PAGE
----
There’s been a lot of gnashing of teeth over The Guardian’s revelations about how Verizon – and probably others of that ilk – are willingly turning over customers’ electronic data to the government under the cover of the U.S. Patriot Act.
And the government is building a million square foot facility in Utah – maybe it will turn out to be our next national monument – as a repository for the multi-billions of bytes of information about its citizens (and outsiders, too), our comings and goings, who we’re talking to, for how long, etc.
Pretty sophisticated stuff.
I’ve been meaning to clean out my accumulated electronic trash for some time now. The government is welcome to it.
I guess the National Security Agency will be – if it hasn’t already done so – programming high speed computers to match up patterns of communication among terror suspects and maybe then, someone or something – after the President gives the go signal – will dispatch a drone to take out the target.
And, we’re told, at least a few people we elected to Congress bothered to read some briefing papers prepared by the people in charge of official government secrets and began worrying aloud whether this was too much invasion of our privacy and maybe a breach of the Constitution.
And the government got upset, not because maybe our individual liberties may be under siege, but because some darned government bureaucrat entrusted with national security clearance went and told some newspaper reporter about what was happening.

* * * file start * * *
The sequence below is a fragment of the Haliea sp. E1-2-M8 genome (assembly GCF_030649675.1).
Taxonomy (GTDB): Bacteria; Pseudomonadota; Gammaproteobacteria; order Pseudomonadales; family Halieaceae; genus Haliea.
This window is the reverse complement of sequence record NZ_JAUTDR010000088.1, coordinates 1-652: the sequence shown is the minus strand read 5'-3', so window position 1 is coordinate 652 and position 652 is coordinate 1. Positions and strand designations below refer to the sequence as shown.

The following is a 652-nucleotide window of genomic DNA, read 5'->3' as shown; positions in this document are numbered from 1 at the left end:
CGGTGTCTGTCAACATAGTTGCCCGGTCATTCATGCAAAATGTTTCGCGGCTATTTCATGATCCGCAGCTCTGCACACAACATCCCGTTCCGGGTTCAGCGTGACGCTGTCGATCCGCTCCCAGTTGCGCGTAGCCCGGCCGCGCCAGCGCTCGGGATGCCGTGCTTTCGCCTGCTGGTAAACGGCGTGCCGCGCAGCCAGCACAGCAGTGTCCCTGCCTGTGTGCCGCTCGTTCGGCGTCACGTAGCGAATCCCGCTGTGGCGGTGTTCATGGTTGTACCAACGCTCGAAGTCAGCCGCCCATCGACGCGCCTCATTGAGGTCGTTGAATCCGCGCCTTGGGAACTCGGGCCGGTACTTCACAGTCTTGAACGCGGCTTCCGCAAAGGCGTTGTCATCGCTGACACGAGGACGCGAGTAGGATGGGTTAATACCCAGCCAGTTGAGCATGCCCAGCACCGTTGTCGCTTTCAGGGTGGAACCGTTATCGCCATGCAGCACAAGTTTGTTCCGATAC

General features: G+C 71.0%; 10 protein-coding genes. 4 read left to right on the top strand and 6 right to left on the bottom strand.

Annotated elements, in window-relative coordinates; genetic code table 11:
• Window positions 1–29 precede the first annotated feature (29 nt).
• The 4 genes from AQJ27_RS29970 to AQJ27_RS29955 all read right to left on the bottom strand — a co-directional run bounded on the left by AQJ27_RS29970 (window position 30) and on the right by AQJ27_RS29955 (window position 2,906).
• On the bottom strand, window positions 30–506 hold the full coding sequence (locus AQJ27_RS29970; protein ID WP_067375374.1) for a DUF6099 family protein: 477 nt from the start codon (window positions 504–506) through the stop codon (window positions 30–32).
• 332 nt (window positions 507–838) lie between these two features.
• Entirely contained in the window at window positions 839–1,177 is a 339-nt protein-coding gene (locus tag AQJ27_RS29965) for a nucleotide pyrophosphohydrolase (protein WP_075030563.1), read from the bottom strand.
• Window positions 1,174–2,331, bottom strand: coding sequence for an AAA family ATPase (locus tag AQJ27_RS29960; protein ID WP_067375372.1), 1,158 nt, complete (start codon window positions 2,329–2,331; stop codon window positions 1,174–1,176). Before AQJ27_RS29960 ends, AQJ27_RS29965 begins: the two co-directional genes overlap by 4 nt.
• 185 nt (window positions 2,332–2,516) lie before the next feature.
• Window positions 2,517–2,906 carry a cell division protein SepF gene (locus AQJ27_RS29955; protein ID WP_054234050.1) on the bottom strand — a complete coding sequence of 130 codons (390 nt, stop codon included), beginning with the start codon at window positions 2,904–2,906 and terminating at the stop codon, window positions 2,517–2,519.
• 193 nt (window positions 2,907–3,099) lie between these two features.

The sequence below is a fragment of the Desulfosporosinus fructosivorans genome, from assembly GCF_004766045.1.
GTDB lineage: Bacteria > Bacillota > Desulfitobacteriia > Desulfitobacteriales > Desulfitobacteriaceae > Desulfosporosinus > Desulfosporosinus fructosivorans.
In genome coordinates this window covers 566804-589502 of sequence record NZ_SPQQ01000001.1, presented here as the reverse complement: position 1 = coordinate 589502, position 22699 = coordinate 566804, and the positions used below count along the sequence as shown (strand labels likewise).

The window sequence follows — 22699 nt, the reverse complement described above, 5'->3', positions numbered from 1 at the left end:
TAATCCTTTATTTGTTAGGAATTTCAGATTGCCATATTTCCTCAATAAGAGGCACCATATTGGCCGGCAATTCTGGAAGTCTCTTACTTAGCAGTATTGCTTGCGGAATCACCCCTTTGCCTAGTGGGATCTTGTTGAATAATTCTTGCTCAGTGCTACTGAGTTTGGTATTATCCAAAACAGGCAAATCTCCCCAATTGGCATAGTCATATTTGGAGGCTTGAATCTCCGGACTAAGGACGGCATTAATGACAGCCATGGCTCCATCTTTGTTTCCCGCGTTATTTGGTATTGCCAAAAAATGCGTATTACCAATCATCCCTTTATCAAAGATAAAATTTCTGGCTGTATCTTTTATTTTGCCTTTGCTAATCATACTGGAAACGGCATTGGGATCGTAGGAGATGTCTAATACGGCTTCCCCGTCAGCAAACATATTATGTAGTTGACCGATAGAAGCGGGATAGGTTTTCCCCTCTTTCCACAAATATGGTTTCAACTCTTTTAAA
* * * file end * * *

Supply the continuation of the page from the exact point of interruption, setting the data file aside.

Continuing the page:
What with China hacking our electronic data bases and the U.S., perhaps in partnership with Israel, playing havoc with Iranian computer systems, this whole snooping business is getting really sloppy.
It reminds me of the really bad old days when the country was battling the Depression – (not like today when government economists cheered the latest unemployment rate because more people were actually going out and looking for work – imagine that!) – and Kaufman & Hart penned a daffy comedy called “You Can’t Take it with You.”
In the play, which won the Pulitzer Prize for Drama in 1937, Martin Vanderhoff, the central character of an eccentric New York household says he sees no sense in paying the government income taxes because the government won’t know what to do with the money.
Another character, Ed Carmichael, makes homemade candies and prints anarchist slogans on the candy boxes, just for the fun of it.
Things go rather swimmingly for a while until a family hobby goes awry, and a big set of fireworks blows up in the basement, causing much consternation among federal gendarmes.
It all ends happily, of course, with a wealthy industrialist’s son getting hitched to a member of the daffy brood.
The point, here, is that even in what was one of America’s darkest hours, the nation gave itself permission to laugh – perhaps a bit nervously – at its own real fears while showing respect for what we, today, might refer to as “home values.”
Yes, the world can be a dangerous place but all nations can do a better job to make it safer – and healthier – for all of us who live here.
Thousands of Turks have come out to protest the proposed razing of a popular urban park slated to be uprooted by a shopping center, only to be tear-gassed by local police while the government’s leader detached himself from the situation. Simply amazing. – Ron Leir